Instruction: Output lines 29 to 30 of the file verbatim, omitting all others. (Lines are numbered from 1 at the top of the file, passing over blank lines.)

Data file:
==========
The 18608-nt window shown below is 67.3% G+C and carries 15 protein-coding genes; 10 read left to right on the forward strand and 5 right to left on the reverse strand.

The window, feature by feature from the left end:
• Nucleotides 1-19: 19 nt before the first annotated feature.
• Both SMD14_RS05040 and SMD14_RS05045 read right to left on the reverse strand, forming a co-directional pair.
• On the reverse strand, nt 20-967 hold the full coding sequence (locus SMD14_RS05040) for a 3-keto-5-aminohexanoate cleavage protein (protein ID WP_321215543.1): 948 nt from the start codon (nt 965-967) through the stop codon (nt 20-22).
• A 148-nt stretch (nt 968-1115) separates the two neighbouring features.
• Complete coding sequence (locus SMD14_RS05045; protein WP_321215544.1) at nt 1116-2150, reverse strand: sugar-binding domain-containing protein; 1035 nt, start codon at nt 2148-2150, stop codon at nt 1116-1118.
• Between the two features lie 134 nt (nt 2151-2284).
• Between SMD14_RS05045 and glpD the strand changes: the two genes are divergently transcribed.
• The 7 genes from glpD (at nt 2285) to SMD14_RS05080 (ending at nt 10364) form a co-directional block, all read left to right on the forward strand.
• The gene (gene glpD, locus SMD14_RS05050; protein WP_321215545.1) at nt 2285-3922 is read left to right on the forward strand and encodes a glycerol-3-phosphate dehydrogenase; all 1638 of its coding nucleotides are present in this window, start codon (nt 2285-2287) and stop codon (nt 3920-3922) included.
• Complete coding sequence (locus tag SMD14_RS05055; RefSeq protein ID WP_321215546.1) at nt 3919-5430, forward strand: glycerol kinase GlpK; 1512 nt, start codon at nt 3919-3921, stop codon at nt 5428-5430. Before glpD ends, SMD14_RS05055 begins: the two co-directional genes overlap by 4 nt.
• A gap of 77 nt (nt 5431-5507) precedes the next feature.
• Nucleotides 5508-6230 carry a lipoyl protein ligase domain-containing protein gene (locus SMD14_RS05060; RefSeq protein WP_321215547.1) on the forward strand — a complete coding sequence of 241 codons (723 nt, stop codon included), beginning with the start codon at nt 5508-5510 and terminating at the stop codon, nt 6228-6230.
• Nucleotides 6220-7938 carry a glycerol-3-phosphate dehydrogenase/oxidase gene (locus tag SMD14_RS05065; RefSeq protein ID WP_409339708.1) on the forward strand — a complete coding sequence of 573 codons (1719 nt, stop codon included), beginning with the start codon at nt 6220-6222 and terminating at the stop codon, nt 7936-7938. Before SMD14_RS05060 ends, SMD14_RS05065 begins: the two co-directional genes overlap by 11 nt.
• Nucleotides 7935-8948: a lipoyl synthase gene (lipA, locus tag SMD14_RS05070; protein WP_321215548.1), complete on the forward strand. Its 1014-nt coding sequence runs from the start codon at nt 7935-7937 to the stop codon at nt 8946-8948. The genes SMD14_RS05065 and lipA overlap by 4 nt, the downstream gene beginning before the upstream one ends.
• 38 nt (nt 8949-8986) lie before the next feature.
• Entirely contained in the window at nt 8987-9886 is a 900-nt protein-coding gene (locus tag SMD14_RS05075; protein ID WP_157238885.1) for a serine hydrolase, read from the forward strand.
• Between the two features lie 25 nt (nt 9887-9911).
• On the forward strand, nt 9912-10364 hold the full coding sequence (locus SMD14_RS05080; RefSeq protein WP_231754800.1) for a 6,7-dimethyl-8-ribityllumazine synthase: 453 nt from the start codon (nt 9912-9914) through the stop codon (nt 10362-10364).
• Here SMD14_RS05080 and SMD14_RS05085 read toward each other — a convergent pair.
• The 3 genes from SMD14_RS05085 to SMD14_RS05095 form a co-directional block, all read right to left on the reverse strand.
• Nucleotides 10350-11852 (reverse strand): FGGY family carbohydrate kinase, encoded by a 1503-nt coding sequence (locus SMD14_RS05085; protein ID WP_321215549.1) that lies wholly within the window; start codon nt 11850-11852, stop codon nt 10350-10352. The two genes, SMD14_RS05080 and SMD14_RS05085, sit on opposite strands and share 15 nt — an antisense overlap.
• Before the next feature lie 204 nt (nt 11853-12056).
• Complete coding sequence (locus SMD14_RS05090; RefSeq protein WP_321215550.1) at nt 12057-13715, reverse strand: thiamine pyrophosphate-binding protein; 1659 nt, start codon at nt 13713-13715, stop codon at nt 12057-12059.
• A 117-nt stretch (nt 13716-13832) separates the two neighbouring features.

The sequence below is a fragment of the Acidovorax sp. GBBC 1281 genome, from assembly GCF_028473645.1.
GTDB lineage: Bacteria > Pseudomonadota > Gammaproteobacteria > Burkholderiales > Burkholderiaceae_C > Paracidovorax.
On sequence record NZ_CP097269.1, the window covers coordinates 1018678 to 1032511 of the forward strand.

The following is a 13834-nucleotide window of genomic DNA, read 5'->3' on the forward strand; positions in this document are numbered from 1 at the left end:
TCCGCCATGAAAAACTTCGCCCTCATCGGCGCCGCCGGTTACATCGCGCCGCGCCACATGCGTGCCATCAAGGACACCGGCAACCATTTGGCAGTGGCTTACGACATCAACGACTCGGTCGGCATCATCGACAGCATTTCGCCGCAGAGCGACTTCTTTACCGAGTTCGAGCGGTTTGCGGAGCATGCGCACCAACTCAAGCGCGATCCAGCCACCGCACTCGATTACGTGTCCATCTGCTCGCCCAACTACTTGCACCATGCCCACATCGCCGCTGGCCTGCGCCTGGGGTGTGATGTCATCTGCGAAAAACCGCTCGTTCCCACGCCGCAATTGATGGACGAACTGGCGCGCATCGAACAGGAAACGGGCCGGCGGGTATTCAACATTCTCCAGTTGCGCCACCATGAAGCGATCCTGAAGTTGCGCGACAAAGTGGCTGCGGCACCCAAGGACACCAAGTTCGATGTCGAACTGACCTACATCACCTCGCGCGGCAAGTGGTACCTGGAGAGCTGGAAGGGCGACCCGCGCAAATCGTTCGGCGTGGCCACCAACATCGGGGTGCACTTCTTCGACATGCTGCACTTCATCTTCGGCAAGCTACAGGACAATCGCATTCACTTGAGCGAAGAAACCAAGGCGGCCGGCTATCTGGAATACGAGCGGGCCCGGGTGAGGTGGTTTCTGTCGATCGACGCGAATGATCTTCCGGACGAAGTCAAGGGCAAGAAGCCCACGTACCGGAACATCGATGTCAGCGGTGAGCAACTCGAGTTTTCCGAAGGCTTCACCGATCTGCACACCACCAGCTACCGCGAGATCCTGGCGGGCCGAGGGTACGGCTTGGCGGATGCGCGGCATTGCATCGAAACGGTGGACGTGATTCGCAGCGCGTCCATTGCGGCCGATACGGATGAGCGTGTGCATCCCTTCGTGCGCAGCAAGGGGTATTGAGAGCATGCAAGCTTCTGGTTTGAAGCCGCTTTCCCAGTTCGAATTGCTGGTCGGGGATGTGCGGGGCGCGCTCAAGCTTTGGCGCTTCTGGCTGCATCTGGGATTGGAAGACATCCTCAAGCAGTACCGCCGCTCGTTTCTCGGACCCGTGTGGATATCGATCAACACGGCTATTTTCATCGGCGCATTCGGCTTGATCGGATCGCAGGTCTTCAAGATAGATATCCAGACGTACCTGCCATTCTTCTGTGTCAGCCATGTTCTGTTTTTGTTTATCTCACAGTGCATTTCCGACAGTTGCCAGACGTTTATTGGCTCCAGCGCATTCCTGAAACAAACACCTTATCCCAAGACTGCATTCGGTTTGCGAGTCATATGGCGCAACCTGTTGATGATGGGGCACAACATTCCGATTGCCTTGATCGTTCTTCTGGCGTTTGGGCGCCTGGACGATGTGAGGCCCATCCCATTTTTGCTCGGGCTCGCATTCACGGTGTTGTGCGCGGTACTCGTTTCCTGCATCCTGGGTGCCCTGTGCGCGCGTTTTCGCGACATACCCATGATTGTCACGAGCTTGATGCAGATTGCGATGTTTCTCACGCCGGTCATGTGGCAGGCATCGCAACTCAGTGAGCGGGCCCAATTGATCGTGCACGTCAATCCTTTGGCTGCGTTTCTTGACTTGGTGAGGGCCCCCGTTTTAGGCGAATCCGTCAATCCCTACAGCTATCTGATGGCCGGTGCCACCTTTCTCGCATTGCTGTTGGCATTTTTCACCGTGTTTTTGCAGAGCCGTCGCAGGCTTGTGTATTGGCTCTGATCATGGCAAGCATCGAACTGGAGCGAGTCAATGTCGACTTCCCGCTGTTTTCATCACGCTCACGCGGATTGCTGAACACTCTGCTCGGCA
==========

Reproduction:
On sequence record NZ_CP097269.1, the window covers coordinates 1018678 to 1032511 of the forward strand.

The following is a 13834-nucleotide window of genomic DNA, read 5'->3' on the forward strand; positions in this document are numbered from 1 at the left end: